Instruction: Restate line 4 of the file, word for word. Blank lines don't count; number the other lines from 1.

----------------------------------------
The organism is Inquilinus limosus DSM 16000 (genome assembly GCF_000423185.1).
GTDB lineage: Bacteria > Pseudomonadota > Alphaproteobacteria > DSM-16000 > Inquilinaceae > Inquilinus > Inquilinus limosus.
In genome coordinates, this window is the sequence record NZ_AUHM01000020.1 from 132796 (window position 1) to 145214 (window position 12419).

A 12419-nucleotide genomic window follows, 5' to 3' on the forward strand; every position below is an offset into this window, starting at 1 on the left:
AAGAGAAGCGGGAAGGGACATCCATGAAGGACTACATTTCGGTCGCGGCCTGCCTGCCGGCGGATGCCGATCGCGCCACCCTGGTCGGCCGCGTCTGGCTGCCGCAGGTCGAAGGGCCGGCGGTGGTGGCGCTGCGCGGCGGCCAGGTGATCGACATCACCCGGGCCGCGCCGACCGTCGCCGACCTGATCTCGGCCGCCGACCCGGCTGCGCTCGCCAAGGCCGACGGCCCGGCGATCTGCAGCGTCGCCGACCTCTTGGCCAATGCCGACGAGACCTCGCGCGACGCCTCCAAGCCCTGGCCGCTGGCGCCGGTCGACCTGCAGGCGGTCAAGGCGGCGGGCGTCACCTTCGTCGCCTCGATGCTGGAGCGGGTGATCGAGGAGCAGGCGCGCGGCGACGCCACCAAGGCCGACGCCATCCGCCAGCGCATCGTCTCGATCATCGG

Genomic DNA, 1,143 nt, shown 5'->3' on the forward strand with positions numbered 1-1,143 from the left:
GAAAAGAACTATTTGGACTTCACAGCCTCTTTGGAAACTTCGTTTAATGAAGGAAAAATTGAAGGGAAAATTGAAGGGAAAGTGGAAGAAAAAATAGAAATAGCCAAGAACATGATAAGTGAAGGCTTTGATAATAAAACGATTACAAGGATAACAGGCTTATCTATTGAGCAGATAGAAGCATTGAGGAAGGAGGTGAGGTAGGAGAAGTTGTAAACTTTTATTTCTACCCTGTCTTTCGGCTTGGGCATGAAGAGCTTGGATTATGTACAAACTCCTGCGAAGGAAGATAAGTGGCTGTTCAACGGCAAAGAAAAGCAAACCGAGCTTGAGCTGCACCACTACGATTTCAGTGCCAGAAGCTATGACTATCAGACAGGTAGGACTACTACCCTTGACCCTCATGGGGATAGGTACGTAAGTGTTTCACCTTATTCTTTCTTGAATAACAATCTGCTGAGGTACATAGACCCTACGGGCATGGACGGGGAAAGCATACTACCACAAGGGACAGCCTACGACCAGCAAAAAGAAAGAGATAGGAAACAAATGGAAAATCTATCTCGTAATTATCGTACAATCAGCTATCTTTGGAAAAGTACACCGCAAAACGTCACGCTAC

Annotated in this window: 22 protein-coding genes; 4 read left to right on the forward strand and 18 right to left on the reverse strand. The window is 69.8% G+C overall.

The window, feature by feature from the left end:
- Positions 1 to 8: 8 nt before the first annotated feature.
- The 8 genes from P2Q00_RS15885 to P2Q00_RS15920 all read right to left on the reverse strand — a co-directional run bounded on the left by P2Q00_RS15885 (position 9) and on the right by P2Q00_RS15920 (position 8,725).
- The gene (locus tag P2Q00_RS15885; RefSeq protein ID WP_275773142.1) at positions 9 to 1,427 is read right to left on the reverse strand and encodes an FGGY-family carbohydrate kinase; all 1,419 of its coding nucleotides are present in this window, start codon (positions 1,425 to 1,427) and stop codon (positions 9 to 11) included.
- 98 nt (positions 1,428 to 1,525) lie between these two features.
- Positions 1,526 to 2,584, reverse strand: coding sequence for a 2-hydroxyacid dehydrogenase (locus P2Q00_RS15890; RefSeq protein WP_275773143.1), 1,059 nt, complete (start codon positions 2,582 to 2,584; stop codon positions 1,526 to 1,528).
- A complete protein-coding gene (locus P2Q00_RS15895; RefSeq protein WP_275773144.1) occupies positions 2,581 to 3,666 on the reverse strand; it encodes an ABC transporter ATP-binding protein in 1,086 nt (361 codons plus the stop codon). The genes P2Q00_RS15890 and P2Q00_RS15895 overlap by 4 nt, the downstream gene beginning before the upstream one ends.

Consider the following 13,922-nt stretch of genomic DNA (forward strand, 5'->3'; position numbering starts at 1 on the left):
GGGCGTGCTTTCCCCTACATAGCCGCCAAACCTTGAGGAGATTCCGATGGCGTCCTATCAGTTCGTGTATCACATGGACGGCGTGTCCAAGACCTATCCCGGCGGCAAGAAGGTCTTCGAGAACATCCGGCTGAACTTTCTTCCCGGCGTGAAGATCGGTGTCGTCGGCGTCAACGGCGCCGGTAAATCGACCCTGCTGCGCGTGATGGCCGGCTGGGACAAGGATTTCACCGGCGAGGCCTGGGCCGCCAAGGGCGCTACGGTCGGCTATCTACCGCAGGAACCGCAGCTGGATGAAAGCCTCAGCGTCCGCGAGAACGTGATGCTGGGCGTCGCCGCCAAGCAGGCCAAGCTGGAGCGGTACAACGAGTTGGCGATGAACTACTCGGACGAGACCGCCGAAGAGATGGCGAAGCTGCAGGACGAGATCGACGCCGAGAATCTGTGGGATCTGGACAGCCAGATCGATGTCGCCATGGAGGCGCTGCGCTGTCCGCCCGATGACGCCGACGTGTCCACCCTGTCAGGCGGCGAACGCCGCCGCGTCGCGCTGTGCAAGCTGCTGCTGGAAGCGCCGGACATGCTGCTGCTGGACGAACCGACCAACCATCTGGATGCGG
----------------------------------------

A 12419-nucleotide genomic window follows, 5' to 3' on the forward strand; every position below is an offset into this window, starting at 1 on the left: